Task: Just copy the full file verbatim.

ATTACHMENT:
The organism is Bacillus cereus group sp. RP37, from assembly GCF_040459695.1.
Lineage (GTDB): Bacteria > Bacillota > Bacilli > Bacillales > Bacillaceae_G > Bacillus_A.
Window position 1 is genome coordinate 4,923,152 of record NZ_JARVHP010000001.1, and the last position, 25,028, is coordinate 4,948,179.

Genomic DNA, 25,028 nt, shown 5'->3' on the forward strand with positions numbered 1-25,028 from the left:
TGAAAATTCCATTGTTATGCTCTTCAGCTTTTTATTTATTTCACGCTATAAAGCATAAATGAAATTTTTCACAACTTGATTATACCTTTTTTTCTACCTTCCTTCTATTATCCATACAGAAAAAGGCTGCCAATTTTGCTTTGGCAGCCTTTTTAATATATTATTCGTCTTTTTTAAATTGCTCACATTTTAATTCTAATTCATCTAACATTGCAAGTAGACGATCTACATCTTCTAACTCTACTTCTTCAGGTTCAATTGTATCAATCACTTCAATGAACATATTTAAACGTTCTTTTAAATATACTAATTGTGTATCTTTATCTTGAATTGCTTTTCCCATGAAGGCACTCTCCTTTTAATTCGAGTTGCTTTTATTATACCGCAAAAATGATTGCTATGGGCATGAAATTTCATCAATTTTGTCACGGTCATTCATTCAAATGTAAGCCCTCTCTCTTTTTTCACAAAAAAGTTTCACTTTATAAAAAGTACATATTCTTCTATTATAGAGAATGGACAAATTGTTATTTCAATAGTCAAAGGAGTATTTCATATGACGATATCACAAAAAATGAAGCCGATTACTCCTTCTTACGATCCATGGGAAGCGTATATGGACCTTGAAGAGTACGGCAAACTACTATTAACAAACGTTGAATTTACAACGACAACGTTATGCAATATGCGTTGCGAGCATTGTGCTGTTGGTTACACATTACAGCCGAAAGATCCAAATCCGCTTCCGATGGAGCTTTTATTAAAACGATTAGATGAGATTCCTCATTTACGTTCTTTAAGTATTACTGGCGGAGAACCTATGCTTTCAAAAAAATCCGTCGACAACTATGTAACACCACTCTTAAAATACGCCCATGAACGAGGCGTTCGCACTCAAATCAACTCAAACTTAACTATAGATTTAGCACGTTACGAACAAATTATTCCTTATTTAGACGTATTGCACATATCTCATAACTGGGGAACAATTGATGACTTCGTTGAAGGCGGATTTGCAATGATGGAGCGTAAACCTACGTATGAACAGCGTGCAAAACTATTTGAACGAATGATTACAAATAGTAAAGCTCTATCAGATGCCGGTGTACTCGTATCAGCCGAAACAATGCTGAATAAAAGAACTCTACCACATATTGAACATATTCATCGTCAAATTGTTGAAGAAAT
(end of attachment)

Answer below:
The organism is Bacillus cereus group sp. RP37, from assembly GCF_040459695.1.
Lineage (GTDB): Bacteria > Bacillota > Bacilli > Bacillales > Bacillaceae_G > Bacillus_A.
Window position 1 is genome coordinate 4,923,152 of record NZ_JARVHP010000001.1, and the last position, 25,028, is coordinate 4,948,179.

Genomic DNA, 25,028 nt, shown 5'->3' on the forward strand with positions numbered 1-25,028 from the left:
TGAAAATTCCATTGTTATGCTCTTCAGCTTTTTATTTATTTCACGCTATAAAGCATAAATGAAATTTTTCACAACTTGATTATACCTTTTTTTCTACCTTCCTTCTATTATCCATACAGAAAAAGGCTGCCAATTTTGCTTTGGCAGCCTTTTTAATATATTATTCGTCTTTTTTAAATTGCTCACATTTTAATTCTAATTCATCTAACATTGCAAGTAGACGATCTACATCTTCTAACTCTACTTCTTCAGGTTCAATTGTATCAATCACTTCAATGAACATATTTAAACGTTCTTTTAAATATACTAATTGTGTATCTTTATCTTGAATTGCTTTTCCCATGAAGGCACTCTCCTTTTAATTCGAGTTGCTTTTATTATACCGCAAAAATGATTGCTATGGGCATGAAATTTCATCAATTTTGTCACGGTCATTCATTCAAATGTAAGCCCTCTCTCTTTTTTCACAAAAAAGTTTCACTTTATAAAAAGTACATATTCTTCTATTATAGAGAATGGACAAATTGTTATTTCAATAGTCAAAGGAGTATTTCATATGACGATATCACAAAAAATGAAGCCGATTACTCCTTCTTACGATCCATGGGAAGCGTATATGGACCTTGAAGAGTACGGCAAACTACTATTAACAAACGTTGAATTTACAACGACAACGTTATGCAATATGCGTTGCGAGCATTGTGCTGTTGGTTACACATTACAGCCGAAAGATCCAAATCCGCTTCCGATGGAGCTTTTATTAAAACGATTAGATGAGATTCCTCATTTACGTTCTTTAAGTATTACTGGCGGAGAACCTATGCTTTCAAAAAAATCCGTCGACAACTATGTAACACCACTCTTAAAATACGCCCATGAACGAGGCGTTCGCACTCAAATCAACTCAAACTTAACTATAGATTTAGCACGTTACGAACAAATTATTCCTTATTTAGACGTATTGCACATATCTCATAACTGGGGAACAATTGATGACTTCGTTGAAGGCGGATTTGCAATGATGGAGCGTAAACCTACGTATGAACAGCGTGCAAAACTATTTGAACGAATGATTACAAATAGTAAAGCTCTATCAGATGCCGGTGTACTCGTATCAGCCGAAACAATGCTGAATAAAAGAACTCTACCACATATTGAACATATTCATCGTCAAATTGTTGAAGAAAT